The production teams also play an essential role in the creative process, helping the playwrights fully realize their plays.
“I had a full production team thinking creatively about all the design elements,” said Hammond of We Are Pussy Riot. “In this play, the set, costumes, lights and sound are so important to telling the story. And costume designer Trevor Bowen, set designer Peter Ksander, lighting designer D.M. Wood, and sound designer Elisheba Ittoop all wanted to show me what was possible.”
Not only is the working environment gratifying; the surrounding scenery is, too.
“The geography makes us different,” said Herendeen. “This is an artistic village, and the work never stops. This is a place outside the glare of the early spotlight, a space of safety.” In many ways, the picturesque town is a safe haven, particularly for the playwrights involved. CATF commissioned Hammond to write her play about the Russian activist group Pussy Riot—and gave her a lovely renovated chicken-coop loft to work on it while in Shepherdstown. On their infrequent days off, the cast of Pussy Riot recharge at a nearby infinity pool overlooking the Potomac River. Others recuperate by exploring the historic Antietam battlefield, or walking through downtown Harper’s Ferry between rehearsals and performances.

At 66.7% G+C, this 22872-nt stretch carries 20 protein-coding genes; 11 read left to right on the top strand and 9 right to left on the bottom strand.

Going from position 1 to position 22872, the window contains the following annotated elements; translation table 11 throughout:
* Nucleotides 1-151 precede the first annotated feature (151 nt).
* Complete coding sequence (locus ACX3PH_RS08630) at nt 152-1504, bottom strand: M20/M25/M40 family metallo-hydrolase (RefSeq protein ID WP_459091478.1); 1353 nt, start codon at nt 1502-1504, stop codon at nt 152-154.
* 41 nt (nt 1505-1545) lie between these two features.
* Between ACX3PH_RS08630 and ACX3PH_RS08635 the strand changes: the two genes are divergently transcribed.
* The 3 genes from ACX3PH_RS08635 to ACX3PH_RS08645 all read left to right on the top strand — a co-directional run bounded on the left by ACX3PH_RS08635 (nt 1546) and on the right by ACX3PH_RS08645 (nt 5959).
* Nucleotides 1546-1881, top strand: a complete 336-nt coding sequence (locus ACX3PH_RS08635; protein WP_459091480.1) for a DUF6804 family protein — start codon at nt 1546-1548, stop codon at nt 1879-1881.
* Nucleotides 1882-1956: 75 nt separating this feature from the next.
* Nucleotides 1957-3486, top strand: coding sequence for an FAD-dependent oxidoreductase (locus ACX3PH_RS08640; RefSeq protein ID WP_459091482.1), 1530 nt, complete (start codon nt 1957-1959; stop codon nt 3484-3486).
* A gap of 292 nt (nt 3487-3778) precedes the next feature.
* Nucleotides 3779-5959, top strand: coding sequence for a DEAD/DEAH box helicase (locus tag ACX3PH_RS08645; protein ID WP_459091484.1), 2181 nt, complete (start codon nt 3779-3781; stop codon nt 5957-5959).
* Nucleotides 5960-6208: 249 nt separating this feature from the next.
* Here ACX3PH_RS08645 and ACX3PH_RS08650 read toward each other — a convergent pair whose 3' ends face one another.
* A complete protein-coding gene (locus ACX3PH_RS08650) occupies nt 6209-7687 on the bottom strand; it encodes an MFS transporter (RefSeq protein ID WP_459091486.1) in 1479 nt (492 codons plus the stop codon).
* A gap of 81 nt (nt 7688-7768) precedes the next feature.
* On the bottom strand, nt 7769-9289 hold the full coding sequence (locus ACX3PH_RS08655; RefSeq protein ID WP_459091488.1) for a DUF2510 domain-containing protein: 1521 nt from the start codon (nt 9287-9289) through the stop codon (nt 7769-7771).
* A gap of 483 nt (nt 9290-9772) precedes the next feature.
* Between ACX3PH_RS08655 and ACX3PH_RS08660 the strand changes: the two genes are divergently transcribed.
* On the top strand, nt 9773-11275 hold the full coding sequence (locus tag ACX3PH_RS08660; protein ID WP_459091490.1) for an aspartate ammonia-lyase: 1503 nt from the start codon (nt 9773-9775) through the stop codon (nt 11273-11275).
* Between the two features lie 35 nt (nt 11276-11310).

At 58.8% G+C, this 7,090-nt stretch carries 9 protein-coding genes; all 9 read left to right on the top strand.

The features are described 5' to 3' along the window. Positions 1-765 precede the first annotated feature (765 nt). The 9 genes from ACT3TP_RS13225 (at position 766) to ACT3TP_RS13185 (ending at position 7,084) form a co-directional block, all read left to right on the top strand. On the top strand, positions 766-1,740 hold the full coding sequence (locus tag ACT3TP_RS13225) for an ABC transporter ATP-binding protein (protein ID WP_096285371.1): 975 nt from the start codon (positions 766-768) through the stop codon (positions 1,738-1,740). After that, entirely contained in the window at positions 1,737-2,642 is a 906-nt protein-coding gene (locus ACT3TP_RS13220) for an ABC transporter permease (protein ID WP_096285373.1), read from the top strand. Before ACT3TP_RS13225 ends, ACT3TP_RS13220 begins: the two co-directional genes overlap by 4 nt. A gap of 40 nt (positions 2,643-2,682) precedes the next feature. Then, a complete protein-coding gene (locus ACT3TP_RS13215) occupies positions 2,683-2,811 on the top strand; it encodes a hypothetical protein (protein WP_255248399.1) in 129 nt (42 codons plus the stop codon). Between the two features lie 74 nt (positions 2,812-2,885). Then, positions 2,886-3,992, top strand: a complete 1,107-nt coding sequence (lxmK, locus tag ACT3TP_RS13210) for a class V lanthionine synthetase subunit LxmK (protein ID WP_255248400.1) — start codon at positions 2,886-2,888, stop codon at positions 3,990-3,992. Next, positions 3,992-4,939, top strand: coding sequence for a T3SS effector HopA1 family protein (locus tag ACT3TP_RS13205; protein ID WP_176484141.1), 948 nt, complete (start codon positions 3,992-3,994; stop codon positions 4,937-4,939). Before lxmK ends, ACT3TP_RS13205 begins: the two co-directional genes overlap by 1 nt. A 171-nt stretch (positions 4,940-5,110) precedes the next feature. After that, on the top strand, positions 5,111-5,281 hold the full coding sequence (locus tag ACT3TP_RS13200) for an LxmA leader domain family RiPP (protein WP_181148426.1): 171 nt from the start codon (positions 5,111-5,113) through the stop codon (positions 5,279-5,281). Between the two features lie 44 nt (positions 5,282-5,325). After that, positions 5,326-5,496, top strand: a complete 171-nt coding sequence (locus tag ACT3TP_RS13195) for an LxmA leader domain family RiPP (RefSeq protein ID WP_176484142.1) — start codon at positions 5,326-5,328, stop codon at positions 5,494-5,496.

There is something about seeing theatre in this atmosphere, as well—a place where theatregoers can retreat to a scene of fireflies and stars on their way to local pubs to talk about the shows. The festival resonates through the entire town of Shepherdstown.
“Everybody in every restaurant has gone to see a play and is talking about it, and it is the same five plays,” marveled playwright Johnna Adams, who presented World Builders. “This is an incredibly vibrant theatrical community for a minute that doesn’t exist anywhere else on the planet except at a festival like this.” What’s more, she said, “It is such a charming town; it’s like you’re back in the 1880s.”
Weller said he also relished the way the festival and the town are so closely intertwined.